While my students were searching for signs of monarch, Paul Simon's song, Graceland started rolling through my head.  "I'm going to Graceland; For reasons I cannot explain there's some part of me want to see Graceland; And I may be obliged to defend, every love, every ending;  Or maybe there's no obligations now;  Maybe I've a reason to believe;  We all will be received, In Graceland. . . "  There seemed something very much like grace in the milkweed patch this week.  Watching us all intent on finding monarch eggs or larva amidst the weeds, hoping to give them a bit of a better chance in our rearing cage. . . It felt like we were all in this web of life together . . . the students, the butterflies, the weeds . . . and we all needed each other.

One day this past January, a student came up to me during math.  He looked at the table that our monarch rearing cage use to sit and said, "I miss our monarchs."  I stopped and looked into his deep brown eyes and said, "So do I . . . they will be back."  It was one of those small moments that stuck with me and I know that I will never forget.  This student has what could be called a less than adequate childhood.  As a result, he has an anger and a hopelessness that seems to reflect something like PTSD.  Schoolwork is hard, relationships are hard, life is hard.  I won't share the details, to preserve his privacy, but this is not uncommon.  There are so many children who suffer from a less that adequate childhood, he is just one example.  When he said, "I miss our monarchs," it felt like for a moment he had shed his skin a bit and he shared his battered heart with me.  That moment felt like grace.

This is what I think. . . there is something grace-filled in the very ordinary things in life . . .  When we realize that common insects and weeds are amazing, we realize that everything is amazing.  I'd love to believe that studying monarchs and milkweed helps my students understand this idea.  It felt as if this one student did understand and he did know that the monarchs help remind us that we too are good enough. . .We are all, in some sense, like the common insects and weeds in this life and we are all amazing.  Although so many of us struggle, feeling a bit like failures or less than good enough in a world where we are often reduced to numbers and scores, the milkweed patch reminds us that we are more than that.  We are not failures, we all will be received in Graceland. . .  and we are all amazing.  I would like to believe that this student learned there is hope and a bit of grace in this life by studying the common insects and weeds in the field.  If you wonder if you are good enough . . . here is what I suggest. . . walk through a patch of milkweed in search of monarch eggs and feel how amazing this web of life we inhabit really is and you too will have reason to believe;  We all will be received, In Graceland. . .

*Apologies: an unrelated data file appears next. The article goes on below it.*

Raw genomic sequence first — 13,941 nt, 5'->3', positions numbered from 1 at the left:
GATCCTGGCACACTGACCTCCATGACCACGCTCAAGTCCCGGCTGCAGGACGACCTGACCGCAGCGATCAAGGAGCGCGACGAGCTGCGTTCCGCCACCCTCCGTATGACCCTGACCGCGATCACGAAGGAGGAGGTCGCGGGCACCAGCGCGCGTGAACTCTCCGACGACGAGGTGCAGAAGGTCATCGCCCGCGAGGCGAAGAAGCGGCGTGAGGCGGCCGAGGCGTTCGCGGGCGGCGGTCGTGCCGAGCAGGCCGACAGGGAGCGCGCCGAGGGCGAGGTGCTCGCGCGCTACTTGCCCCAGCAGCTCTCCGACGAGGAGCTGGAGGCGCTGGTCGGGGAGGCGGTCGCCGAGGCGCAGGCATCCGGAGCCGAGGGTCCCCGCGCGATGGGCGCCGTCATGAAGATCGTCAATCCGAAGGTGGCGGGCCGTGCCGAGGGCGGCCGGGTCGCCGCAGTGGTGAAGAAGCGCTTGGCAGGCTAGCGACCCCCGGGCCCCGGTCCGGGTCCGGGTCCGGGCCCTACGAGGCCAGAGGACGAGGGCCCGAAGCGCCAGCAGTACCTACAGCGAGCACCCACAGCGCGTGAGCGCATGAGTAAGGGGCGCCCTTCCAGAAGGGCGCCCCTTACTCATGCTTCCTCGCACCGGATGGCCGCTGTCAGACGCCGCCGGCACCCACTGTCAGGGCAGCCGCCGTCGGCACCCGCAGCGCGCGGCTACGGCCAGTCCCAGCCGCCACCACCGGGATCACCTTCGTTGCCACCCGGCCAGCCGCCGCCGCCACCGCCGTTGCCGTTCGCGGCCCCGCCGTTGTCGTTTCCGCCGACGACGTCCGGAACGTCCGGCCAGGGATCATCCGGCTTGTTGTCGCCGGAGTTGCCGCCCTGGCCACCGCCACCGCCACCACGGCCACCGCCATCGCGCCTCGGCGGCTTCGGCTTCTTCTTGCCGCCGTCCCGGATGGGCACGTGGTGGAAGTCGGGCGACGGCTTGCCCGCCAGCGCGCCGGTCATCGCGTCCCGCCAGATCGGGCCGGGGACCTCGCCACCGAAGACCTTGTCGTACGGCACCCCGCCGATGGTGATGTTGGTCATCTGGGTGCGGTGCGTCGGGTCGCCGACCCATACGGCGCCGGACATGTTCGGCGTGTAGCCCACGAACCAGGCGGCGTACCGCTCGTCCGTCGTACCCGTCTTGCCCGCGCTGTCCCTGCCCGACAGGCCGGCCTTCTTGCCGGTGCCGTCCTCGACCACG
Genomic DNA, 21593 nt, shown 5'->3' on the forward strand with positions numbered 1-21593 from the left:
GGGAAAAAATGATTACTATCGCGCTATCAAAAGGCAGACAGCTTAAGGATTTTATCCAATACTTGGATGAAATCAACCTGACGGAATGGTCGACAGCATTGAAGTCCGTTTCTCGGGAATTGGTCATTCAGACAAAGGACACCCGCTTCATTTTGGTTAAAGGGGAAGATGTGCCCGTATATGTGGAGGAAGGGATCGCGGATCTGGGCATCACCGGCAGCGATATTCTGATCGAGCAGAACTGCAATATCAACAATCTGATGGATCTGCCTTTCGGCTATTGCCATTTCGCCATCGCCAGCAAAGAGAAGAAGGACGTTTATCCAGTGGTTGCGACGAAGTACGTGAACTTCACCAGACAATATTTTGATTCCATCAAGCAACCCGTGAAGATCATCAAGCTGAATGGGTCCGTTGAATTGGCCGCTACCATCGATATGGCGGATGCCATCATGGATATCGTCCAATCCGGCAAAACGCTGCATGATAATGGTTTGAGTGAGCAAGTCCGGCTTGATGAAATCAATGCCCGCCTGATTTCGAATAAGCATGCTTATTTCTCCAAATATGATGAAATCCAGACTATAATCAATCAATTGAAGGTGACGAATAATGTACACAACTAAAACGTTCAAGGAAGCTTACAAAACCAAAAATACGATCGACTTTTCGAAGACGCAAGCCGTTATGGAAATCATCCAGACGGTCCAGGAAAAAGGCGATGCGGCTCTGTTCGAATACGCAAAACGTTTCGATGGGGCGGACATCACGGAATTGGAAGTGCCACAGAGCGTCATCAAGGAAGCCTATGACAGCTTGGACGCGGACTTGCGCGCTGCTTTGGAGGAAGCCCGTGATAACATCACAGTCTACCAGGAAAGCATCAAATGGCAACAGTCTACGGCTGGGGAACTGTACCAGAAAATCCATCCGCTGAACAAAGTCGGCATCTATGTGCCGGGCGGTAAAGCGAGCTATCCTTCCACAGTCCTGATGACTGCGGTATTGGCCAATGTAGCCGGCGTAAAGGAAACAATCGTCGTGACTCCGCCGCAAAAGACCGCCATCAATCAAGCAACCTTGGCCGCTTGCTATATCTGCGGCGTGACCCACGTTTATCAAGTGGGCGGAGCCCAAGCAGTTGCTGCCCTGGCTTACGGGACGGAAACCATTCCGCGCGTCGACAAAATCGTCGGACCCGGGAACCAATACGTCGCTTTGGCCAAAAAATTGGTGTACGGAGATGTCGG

Tuesday, May 24, 2016

Mentoring for Monarchs

Planting Milkweed with the Kindergarteners
Community Circle in our Outdoor Classroom

Reading with our Kindergarten Friends

Last Friday, my class and I had the great pleasure of mentoring Kindergarteners.  Anna DeVries' class, from Lincoln Elementary came over to our school to learn about monarchs and help us plant milkweed (donated by Ilse Gebhard).  We had a lovely time!  After planting milkweed, my students led a tour of our paths (pointing out trees and birds as they walked).  We took a few moments to share our favorite plants and animals as we sat in a community circle in our outdoor classroom.  Later, we were treated to a wonderful snack from the Kindergarteners, while my students read the nonfiction book that we wrote earlier this year.